A long road from high school crush to the fight for marriage equality

A long road from high school crush to the fight for marriage equality
Tammy Boyd, left, and Kimberly Franklin.
Tammy Boyd, left, and Kimberly Franklin. Timothy D. Easley, AP

This article is one in a series showcasing the families who are plaintiffs in the marriage equality cases that will be heard by the U.S. Supreme Court on April 28. Read more here.

LOUISVILLE, Ky. — Every time Kim Franklin saw Tammy Boyd in their small town of Simpsonville, Kentucky, a Rod Stewart ballad streamed through her head: “Some guys have all the luck.”

That crush on her high school classmate lasted two decades, as Franklin came out as gay in the 1990s while Boyd married and had three children.

When Boyd’s marriage ended years later, the two ran into each other. There was flirting. In 2010 they finally married, at sunset on a Connecticut beach.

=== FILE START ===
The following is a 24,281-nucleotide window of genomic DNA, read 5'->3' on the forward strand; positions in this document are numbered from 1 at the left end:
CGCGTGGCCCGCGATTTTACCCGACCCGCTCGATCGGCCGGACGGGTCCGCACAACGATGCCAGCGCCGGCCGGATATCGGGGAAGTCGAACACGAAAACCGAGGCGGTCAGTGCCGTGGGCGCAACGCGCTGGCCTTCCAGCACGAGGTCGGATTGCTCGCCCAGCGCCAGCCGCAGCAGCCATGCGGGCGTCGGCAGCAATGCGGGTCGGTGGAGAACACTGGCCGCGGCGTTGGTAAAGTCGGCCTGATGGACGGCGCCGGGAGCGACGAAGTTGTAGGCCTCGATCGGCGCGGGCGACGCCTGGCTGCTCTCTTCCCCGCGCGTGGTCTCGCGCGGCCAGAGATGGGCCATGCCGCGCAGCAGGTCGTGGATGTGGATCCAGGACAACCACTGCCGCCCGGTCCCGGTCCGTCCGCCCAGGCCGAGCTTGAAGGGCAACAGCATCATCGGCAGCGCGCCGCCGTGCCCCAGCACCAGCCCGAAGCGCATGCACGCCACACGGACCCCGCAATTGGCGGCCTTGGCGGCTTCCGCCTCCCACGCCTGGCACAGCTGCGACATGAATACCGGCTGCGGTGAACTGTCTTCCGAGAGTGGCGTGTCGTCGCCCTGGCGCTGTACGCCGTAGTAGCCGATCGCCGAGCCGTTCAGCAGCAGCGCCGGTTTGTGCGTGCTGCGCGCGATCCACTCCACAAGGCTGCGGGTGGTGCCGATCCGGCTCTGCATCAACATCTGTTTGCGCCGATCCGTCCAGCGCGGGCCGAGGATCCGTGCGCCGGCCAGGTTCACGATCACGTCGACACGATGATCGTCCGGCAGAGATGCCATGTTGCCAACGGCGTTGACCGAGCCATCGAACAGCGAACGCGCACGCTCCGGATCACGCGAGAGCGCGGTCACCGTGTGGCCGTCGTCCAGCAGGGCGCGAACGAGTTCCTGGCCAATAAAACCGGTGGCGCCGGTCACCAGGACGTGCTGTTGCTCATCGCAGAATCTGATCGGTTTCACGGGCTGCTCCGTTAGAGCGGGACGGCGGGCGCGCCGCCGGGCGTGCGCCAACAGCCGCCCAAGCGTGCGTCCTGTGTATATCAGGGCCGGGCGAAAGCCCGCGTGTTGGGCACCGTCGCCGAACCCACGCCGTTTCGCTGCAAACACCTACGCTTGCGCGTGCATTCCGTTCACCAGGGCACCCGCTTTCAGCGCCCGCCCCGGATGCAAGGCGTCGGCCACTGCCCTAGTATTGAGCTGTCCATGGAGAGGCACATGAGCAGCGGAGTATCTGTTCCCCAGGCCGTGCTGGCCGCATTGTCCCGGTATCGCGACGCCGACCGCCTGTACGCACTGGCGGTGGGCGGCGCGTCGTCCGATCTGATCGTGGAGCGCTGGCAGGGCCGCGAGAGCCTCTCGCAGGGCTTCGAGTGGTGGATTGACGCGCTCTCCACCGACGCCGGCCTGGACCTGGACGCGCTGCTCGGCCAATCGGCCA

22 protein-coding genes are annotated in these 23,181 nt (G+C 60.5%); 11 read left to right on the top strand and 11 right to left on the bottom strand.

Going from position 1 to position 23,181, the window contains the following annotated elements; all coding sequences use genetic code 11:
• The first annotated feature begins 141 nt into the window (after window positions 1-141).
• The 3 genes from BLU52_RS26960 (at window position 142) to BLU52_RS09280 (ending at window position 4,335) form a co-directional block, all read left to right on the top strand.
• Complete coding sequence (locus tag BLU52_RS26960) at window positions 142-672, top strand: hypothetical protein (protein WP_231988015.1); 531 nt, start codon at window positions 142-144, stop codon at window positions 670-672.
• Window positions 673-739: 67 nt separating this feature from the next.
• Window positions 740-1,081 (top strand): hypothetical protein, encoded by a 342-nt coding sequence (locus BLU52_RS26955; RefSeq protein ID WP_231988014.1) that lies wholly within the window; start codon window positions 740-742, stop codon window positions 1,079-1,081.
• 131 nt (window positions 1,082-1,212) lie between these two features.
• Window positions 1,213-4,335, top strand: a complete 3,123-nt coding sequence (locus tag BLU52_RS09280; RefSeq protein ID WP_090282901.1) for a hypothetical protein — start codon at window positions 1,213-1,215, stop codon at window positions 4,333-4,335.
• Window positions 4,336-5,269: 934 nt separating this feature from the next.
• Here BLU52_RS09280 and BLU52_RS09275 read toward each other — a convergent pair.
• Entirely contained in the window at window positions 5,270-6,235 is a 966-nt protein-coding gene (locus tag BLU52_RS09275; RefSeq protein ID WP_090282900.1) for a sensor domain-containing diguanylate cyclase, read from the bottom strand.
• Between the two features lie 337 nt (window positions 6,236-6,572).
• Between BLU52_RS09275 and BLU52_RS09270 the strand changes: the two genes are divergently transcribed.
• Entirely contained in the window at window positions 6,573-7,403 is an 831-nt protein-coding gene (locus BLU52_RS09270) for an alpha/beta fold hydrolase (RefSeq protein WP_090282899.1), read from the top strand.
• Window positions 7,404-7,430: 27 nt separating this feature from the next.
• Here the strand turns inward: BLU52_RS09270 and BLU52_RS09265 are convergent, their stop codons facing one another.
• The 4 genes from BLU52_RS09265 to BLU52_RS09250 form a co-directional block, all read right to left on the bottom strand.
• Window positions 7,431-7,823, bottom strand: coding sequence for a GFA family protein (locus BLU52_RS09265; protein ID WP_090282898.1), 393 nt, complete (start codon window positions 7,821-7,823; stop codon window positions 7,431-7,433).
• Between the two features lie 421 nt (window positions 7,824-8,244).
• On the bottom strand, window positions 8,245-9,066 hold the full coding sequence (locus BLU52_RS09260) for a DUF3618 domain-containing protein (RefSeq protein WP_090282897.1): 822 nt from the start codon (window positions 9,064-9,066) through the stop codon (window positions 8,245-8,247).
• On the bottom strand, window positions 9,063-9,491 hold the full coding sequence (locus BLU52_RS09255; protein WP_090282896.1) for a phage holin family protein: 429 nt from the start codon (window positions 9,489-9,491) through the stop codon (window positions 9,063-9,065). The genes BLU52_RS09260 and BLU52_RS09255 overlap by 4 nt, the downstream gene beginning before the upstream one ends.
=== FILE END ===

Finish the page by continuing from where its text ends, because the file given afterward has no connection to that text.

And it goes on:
Two dozen strangers happened by and stopped to watch, then clapped and cheered as they kissed. But the couple missed their family and friends, who hadn’t been able to make the 800-mile trip.

“That’s why we want it here so bad, so we can celebrate with our family,” Boyd said.

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They bought a house in the Kentucky countryside on two acres, where they build bonfires and host their three children and four grandchildren. But everything seems harder than it should be – taxes, insurance, people who don’t approve of their relationship. That’s what drew them into the legal struggle for same-sex marriage.

“We took up this fight because there’s so many people coming up behind us that should not have to go through what we went through,” Franklin said. “It’s been a nice adventure for us. Love will win.”

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